In June 2008 I had a debate with my friend Anna Rose at a party in Washington DC. Twitter was going to be bigger than Facebook she insisted. Don’t be preposterous I responded, Twitter is a total waste of time. My argument lacked credibility though as I hadn’t even bothered to join Twitter. So, that night, I did, determined to be able to come back and say I gave it a go and it was just as bad as I imagined.
And here I am, 24,000 tweets later. Twitter still isn’t bigger than Facebook but in many ways it might be having a bigger cultural impact today. Certainly it has proved to be an enduring, valuable and fun social content platform. Twitter is undoubtedly my favourite social network. While Facebook’s utility is keeping me in touch with the people I care about, Twitter’s is keeping me in touch with the conversations and issues I care about, allowing me to connect with new people, share ideas and learn from a global community of changemakers. So thanks for the encouragement Anna!
One of the things that I find so interesting about Twitter is what people do to deal with its constraints, that unforgiving 140 characters. Limitations can be great spurs for creativity, and so it has been with Twitter, from url shorteners to the TweetLonger service. Despite these limitations people have used Twitter for a vast array of purposes. Hashtags were invented to thread conversations together, then used to hold are surprisingly sophisticated real-time conversations (one of which is #SocEntChat, still going strong five years after I launched it at Ashoka). The Israeli embassy held a press conference by Twitter. Interviews have been conducted, protests have been organised. It’s been threaded into and used to cover live events, to break news, to connect thought-leaders and celebrities more directly with their fans.
One of my favourite newish approaches to using Twitter as a storytelling medium is “rotation curation” accounts. These accounts shared on a usually weekly basis, rotating through members of a particular city, country or profession. The Governments of Scotland and Sweden got the trend going apparently, with @Sweden for example hosted by a different Swede each week, seemingly uncensored. Over a period of time it makes for a fascinating snap-shot of Swedish tastes and interests and some of the individual hosts are great characters.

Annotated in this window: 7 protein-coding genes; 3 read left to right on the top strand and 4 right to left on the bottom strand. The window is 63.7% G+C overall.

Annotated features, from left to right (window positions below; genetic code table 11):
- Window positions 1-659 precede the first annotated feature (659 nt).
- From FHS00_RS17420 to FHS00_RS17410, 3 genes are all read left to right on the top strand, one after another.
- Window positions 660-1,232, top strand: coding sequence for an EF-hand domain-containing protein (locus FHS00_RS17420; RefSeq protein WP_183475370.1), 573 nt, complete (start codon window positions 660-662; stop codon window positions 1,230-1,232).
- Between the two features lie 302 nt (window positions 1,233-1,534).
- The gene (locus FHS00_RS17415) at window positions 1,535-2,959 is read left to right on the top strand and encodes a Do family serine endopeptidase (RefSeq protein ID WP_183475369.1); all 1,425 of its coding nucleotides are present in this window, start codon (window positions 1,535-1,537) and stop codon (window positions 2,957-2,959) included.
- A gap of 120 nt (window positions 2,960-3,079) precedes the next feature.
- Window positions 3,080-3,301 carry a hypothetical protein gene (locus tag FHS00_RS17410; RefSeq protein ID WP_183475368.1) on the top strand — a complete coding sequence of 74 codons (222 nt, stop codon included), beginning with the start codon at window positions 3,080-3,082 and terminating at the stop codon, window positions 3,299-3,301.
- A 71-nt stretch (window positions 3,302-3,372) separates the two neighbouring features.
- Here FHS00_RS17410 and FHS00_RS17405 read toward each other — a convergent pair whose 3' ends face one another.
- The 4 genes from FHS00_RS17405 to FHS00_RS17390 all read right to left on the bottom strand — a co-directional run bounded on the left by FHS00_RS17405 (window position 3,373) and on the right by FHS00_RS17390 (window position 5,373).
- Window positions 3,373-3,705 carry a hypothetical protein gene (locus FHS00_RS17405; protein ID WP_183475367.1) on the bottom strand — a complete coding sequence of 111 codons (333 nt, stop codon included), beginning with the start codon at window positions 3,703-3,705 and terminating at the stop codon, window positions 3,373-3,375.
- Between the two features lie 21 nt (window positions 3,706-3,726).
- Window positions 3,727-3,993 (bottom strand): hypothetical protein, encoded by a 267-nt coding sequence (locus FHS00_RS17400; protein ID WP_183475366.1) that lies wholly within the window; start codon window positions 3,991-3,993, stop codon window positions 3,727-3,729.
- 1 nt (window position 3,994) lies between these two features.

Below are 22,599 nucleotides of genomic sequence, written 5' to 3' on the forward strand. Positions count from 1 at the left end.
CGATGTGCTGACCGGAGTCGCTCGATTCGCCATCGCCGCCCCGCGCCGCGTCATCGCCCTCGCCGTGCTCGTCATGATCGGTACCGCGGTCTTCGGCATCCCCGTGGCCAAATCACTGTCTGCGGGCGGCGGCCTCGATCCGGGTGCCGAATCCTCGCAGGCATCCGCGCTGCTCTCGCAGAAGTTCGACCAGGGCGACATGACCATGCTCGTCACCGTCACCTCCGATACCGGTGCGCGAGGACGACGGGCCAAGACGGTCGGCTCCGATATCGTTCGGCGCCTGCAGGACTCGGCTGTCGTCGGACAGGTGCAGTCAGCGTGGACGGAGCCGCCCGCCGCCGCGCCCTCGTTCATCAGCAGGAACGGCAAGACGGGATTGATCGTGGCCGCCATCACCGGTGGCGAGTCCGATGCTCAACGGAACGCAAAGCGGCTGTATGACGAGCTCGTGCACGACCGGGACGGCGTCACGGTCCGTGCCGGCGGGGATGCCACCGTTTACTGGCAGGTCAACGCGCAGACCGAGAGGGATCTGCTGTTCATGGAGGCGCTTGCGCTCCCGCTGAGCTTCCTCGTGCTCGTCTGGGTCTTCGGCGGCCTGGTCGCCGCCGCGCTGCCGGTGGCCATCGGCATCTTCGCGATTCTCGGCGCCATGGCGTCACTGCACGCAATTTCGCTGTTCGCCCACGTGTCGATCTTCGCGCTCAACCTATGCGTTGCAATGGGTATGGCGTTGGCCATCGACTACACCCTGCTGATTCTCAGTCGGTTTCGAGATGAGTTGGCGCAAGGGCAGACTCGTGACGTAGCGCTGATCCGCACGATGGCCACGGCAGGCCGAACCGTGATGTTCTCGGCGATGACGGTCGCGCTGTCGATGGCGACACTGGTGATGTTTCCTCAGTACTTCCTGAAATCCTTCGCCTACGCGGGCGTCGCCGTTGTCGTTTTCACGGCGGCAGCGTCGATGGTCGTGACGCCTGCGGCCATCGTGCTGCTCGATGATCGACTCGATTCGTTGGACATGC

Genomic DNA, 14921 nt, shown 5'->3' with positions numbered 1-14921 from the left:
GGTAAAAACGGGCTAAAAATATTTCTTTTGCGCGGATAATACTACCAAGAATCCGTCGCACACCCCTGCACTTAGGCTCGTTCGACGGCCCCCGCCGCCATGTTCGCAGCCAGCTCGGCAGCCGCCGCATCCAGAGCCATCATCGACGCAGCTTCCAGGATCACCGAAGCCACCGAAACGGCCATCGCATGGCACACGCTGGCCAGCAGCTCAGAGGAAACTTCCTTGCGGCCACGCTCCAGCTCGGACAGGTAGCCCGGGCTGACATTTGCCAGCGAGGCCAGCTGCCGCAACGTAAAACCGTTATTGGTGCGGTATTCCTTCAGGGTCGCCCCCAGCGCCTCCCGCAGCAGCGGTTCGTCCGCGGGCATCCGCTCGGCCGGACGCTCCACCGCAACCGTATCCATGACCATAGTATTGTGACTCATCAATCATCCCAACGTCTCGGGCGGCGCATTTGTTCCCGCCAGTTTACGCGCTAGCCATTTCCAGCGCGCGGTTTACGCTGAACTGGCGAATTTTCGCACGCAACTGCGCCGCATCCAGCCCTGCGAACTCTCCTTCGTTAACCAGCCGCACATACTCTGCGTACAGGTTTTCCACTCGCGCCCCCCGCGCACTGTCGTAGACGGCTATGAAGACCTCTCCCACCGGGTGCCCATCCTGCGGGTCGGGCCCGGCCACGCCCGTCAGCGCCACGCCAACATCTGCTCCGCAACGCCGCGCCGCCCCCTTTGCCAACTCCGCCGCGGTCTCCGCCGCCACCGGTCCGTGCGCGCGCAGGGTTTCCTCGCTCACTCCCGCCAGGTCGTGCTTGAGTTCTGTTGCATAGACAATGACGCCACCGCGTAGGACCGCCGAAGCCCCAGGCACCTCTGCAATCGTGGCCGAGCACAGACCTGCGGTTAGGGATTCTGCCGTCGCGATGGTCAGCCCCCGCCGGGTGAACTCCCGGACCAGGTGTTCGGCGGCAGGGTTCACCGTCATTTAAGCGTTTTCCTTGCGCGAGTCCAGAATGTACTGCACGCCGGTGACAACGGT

In Australia these accounts sprung up first across cities and then sectors. The first I became of was @WeMelbourne and then @WeTasmania, both managed by Sarah Stokely. I’m always excited by anything which gets interesting stories beyond the usual suspects, and these accounts function as a wonderfully eccentric and diverse forum for people whose stories and perspectives are otherwise heard by just a few.
My favourite rotation curation account would have to be @IndigenousX. The founder Luke Pearson shared the story of how the account evolved at the opening of the Changemakers Festival in Sydney. At first it was just his own Twitter account, and he tweeted about all things “indigenous excellence” (hence the X). But as he started to build a following he realised the account itself could be a platform for lots of different voices from his community, lots of different perspectives on what’s excellent and important to indigenous Australians.
Since then the account has been managed by over 50 different Indigenous Australians, which as Luke pointed out is more than many white Australians currently meet in a lifetime, and has formed a partnership with the Guardian Australia to further spread these stories.
The following accounts all participated in the Changemakers Festival by featuring people working to create change in some way: @WeAreAustralia, @WeAreSydney, @WeMelbourne, @WeTasmania, @WeAreADL, @IndigenousX.
I actually had the reigns of @WeAreAustralia myself from November 4-11. It took more work than I expected to keep up a second interesting (I hope!) Twitter feed, and to respond to the wonderful level of interaction the account gets. I regularly asked questions and would get a dozen thoughtful responses worth retweeting, ranging on can’t-miss places in Australia to what people would choose to change about their communities. It was a lot of fun, and seemed to deliver on the key premise of these accounts, which is to connect unalike people. This is something which is critically valuable and quite rare in social media.